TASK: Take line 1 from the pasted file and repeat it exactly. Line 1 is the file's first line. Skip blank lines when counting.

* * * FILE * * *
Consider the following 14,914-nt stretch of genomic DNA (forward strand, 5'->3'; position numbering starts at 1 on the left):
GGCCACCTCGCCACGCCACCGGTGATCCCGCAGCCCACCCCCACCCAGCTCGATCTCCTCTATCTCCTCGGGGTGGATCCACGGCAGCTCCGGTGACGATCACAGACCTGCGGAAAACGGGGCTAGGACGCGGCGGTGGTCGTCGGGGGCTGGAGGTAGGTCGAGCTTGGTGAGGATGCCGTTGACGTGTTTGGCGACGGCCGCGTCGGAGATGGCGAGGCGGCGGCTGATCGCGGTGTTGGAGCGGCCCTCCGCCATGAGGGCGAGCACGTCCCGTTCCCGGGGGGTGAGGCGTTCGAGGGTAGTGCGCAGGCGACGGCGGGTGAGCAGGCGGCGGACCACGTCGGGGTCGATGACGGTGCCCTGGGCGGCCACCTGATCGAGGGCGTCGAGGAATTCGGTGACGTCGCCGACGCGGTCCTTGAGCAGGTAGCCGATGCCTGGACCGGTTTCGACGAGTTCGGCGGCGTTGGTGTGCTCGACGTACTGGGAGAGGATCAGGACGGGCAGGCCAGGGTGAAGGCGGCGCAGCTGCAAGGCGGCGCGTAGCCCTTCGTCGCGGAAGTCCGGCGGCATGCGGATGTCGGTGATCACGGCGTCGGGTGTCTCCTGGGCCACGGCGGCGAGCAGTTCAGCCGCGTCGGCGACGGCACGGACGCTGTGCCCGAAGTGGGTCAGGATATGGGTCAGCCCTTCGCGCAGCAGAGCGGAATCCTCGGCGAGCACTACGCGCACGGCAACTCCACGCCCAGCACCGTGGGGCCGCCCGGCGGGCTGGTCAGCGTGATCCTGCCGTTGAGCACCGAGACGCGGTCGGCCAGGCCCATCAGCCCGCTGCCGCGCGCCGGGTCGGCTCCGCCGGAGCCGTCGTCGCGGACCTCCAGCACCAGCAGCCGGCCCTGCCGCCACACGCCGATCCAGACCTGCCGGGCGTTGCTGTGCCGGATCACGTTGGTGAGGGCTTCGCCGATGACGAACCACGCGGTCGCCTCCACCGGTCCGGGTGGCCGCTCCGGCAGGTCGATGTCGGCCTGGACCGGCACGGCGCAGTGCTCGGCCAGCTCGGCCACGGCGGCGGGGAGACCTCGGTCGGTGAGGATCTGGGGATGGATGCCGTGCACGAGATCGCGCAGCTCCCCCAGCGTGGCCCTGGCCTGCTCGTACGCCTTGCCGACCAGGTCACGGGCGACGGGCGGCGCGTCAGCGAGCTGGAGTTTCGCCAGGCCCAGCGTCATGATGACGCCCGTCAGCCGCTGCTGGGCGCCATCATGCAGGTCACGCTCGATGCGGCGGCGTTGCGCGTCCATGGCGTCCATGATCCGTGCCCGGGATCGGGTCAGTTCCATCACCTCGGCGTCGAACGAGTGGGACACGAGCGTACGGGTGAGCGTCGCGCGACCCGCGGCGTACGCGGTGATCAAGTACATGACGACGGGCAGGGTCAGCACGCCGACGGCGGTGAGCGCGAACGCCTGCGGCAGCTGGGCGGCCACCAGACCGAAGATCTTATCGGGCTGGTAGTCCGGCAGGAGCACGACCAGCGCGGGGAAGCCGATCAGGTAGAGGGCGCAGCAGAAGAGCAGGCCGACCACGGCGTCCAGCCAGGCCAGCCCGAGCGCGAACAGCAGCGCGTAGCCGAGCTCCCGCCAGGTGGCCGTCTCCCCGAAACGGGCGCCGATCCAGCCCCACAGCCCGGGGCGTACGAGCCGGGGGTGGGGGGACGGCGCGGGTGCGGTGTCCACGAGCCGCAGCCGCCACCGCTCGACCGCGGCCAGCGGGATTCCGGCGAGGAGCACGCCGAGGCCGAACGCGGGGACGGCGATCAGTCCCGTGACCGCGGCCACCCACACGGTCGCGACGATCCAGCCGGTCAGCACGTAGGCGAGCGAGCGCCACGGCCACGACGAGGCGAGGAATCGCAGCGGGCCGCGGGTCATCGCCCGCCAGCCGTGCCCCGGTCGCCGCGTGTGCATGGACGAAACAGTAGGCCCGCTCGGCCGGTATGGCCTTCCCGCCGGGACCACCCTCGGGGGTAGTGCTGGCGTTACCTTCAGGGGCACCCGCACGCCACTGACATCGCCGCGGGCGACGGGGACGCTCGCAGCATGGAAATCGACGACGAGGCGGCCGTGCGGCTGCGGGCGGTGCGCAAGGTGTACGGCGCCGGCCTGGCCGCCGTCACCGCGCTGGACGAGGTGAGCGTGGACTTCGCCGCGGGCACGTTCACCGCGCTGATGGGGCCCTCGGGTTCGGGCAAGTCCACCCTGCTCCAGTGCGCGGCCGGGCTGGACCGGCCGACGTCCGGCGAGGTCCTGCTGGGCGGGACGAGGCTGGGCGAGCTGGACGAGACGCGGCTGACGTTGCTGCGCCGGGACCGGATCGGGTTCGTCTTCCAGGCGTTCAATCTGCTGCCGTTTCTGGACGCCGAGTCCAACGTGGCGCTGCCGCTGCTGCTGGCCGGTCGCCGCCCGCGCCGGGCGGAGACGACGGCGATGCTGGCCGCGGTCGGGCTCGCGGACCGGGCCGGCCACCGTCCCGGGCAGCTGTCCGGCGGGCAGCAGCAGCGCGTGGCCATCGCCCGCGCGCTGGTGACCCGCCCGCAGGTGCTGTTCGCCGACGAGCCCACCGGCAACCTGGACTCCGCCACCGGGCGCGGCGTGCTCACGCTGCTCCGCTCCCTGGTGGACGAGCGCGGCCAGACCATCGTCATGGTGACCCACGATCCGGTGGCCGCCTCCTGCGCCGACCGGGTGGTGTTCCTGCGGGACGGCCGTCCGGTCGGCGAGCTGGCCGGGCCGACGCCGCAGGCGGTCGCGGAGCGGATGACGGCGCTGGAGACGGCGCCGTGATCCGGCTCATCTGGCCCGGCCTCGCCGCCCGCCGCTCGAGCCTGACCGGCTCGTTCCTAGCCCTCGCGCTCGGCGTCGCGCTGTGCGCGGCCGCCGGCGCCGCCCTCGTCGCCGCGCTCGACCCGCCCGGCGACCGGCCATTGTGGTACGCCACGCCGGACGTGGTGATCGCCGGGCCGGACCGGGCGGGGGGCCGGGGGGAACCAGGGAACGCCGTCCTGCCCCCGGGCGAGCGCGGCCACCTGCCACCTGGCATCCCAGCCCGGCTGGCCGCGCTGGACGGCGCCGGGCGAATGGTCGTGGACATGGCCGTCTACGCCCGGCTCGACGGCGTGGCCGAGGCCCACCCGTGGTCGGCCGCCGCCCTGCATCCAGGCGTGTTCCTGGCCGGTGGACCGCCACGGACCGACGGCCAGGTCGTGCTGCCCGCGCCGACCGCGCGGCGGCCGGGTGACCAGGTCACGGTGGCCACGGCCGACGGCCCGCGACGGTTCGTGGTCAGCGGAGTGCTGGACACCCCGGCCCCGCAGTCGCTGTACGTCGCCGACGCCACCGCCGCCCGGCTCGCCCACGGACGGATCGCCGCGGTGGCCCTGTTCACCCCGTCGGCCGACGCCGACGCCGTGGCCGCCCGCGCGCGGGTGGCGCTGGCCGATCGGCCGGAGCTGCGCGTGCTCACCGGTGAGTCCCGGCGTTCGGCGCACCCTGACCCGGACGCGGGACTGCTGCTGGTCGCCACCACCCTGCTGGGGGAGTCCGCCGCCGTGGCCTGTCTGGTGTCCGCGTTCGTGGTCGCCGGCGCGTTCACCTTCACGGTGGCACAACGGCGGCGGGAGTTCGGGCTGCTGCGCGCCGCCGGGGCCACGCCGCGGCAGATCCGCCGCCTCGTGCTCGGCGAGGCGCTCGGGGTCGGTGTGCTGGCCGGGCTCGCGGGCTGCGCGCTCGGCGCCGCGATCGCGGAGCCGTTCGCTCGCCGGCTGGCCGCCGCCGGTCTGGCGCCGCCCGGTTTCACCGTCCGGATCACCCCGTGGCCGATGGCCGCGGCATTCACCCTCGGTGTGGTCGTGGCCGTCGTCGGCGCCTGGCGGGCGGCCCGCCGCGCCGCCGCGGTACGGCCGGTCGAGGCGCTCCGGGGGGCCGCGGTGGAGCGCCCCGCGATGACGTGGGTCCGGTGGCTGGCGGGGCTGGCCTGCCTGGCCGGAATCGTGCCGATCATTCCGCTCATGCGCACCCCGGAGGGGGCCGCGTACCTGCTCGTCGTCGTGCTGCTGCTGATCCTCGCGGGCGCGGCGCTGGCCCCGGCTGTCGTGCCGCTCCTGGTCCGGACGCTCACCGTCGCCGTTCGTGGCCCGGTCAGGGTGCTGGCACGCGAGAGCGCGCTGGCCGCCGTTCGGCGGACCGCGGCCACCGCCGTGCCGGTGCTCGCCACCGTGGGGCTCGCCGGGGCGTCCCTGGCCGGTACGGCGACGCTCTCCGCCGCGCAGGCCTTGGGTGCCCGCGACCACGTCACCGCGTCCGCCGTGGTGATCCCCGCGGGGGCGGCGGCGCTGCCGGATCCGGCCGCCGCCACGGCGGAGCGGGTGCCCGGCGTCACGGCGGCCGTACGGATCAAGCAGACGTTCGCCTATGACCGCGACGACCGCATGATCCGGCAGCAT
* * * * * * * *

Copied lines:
Consider the following 14,914-nt stretch of genomic DNA (forward strand, 5'->3'; position numbering starts at 1 on the left):